“When someone comes into a new group, it's not much changed except for obviously a new piece,” Jay Beagle said. “But it's definitely harder on them so you try to make it as easy as possible on them.”

Thus far, the Capitals have added defensemen Michal Kempny and Jakub Jerabek over the past week. While both trades were done in exchange for draft picks, Taylor Chorney was a casualty of the trades as he was placed on waivers to make room for the new additions and was claimed by the Columbus Blue Jackets.

“It's tough losing guys, especially guys that are well-liked in our room,” Orpik said. “Taylor Chorney is a really well-liked guy so I think that impacted us a little bit.”

On Monday, fans, analysts, players and coaches alike will all be frantically checking their phones looking for the latest trade news, but while the deadline brings excitement for fans, it bears very different feelings for the players involved. Those players are people working a job and those trades mean uprooting their life in a matter of days. Regardless of whether a player is better off in terms of the team situation, there is still a human cost to doing business.

“It can affect certain guys because their names are obviously spread all over the place,” Trotz said. “They're human too. They pretend to not hear it, but they do.”

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Michal Kempny already promoted to top-four at Sunday's practice

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Michal Kempny already promoted to top-four at Sunday's practice

After two games, it looks like Michal Kempny is already moving up in the lineup.

At Sunday’s practice, Kempny played on the team's second defensive pairing, lining up on the left of John Carlson. Previously, the Czech defenseman had been playing on the right of Brooks Orpik. The move to the left allows him to play on his natural side as he is a left-handed shot.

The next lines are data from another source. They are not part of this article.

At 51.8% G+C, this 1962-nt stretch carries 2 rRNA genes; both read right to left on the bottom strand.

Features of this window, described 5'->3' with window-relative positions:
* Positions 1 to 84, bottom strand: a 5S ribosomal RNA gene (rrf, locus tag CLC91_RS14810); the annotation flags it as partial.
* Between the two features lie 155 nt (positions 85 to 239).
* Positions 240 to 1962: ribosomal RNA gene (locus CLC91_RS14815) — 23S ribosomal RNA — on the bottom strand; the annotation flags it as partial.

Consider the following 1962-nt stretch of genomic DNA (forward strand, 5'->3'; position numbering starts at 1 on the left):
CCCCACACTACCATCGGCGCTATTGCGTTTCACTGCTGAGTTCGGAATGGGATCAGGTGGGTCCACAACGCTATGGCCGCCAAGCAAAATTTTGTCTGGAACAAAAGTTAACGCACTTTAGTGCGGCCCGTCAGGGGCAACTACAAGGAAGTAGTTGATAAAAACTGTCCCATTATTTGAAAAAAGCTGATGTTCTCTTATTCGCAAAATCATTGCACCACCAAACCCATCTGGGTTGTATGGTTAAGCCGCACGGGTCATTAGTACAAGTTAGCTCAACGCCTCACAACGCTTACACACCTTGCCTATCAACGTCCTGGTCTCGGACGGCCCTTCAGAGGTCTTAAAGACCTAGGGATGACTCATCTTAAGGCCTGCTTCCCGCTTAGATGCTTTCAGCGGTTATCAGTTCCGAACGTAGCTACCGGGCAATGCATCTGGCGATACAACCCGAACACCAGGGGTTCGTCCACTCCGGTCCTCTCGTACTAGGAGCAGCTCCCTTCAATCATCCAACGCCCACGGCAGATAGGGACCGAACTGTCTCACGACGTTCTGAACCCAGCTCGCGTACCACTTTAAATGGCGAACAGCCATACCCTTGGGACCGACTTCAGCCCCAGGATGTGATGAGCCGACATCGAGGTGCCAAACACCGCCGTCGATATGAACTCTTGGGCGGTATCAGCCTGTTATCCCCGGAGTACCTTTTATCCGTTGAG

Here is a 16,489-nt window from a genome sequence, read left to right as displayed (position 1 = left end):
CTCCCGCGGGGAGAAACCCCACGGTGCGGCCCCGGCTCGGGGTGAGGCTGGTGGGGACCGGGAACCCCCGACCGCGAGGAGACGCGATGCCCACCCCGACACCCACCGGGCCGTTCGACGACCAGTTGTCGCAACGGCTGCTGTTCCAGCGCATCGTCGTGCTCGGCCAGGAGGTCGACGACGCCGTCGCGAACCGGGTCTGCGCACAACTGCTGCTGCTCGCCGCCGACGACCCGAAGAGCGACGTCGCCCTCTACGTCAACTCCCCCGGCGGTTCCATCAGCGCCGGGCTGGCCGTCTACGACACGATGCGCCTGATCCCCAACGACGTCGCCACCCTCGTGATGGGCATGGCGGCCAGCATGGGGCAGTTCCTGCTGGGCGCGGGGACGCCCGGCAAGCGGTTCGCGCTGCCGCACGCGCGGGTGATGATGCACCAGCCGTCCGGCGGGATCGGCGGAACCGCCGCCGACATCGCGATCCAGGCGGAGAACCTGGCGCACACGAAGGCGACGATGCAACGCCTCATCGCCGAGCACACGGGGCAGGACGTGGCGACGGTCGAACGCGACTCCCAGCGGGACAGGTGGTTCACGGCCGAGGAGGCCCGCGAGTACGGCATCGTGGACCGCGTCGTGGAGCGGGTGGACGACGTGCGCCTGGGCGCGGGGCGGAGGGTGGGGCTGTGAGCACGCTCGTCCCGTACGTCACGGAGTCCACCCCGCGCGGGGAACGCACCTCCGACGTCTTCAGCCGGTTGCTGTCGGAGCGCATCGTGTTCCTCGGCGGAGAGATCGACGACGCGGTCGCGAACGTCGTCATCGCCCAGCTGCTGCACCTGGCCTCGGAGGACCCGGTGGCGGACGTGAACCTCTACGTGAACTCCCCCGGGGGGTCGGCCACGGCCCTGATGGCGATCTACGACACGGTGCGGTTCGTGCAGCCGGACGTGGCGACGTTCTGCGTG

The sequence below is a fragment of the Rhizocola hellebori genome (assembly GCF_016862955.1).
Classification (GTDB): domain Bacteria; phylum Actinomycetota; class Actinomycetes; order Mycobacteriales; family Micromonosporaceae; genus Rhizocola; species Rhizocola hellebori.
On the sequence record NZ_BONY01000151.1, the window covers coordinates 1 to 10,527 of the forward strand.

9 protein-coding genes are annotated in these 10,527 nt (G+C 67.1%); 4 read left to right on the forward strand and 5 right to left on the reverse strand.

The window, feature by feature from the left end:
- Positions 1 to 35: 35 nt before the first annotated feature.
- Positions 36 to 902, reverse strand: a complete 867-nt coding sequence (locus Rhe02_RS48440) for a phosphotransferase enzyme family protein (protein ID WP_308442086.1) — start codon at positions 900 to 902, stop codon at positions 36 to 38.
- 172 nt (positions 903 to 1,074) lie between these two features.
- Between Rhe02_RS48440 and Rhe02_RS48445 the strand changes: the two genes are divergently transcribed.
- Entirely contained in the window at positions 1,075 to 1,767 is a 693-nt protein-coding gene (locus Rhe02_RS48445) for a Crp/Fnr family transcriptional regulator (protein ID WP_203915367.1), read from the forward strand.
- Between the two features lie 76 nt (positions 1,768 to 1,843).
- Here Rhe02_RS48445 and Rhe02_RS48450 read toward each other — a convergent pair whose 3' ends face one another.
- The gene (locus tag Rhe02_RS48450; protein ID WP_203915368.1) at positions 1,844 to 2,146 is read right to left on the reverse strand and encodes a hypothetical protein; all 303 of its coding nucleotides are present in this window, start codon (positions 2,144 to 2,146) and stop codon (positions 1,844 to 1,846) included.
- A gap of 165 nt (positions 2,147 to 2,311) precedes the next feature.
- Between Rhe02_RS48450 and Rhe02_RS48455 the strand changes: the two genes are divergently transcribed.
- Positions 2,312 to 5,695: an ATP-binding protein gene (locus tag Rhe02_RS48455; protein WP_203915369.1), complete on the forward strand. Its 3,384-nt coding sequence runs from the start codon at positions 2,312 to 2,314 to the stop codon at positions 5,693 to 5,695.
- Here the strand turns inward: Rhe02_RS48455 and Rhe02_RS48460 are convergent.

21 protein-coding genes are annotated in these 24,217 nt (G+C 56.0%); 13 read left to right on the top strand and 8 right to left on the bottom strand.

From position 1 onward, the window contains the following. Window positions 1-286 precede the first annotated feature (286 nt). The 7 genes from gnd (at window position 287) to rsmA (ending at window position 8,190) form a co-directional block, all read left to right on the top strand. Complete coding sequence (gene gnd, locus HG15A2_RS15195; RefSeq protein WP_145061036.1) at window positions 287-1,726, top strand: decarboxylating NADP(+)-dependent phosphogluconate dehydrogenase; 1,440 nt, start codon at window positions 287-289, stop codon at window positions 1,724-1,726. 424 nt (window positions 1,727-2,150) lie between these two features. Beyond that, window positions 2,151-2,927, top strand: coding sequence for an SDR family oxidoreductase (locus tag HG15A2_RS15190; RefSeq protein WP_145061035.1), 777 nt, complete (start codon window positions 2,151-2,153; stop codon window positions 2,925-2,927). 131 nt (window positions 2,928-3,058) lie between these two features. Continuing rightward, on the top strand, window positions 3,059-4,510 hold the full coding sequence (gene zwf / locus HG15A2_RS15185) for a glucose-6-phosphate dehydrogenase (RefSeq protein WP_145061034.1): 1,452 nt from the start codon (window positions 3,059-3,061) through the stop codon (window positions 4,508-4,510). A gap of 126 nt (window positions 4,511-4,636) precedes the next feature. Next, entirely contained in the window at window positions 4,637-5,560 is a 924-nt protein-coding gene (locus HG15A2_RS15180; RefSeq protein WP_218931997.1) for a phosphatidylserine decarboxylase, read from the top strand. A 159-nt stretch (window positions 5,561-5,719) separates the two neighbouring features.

Here are the pairs from Sunday’s practice:

Dmitry Orlov – Matt Niskanen
Michal Kempny – John Carlson
Brooks Orpik – Christian Djoos
Jakub Jerabek – Madison Bowey

Acquired on Monday from the Chicago Blackhawks, Kempny has played in two games for the Capitals and has received glowing reviews thus far.

“He's a really good pro, that's what sticks out,” head coach Barry Trotz said. “He takes care of himself, he works at his game off the ice and with the guys, he has fit in very well.”

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“I've gotten to play a little bit with [Kempny] the last couple games,” Brooks Orpik said. “I think he's a guy that, he moves pretty well and he moves the puck pretty well and likes to keep things pretty simple. He's very consistent and predictable so he's very easy to play with.”

When the Capitals first acquired Kempny, it seemed like the best fit for him would be alongside Carlson. It’s a natural fit with Kempny being a left-shot and Carlson a righty. It also bumps down Christian Djoos to a third-pair role which is preferable to having a rookie in the top-four come the playoffs.

Should Kempny play well with Carlson, that would likely solidify Washington’s top two pairs. The Orlov-Niskanen pair was not going to be changed and Carlson was going to be on the second pair. The only question was who would ultimately play with him in the postseason?

The third pair, however, remains a work in progress.

The Caps will have to wait at least another day for the debut of their second recent acquisition as Jakub Jerabek cannot yet play due to visa issues and will miss Monday's game, reports Isabelle Khurshudyan.

Considering the issues Washington has had on defense, they would not have brought in another defenseman just to be a healthy scratch. He will get his shot to earn a spot in the lineup.

With two new defensemen in tow, obviously the team will need to experiment over the next few days and weeks to find the right combinations.

“We're going to have to probably spend at least the next 10 to 12 games doing that and then we'll have to sort of settle in,” Trotz said. “With eight defenseman, you sort of want to see which guys you’re going to play and who to play as partners and sort of a little bit of ranking. If someone goes down, who's filling that extra role?”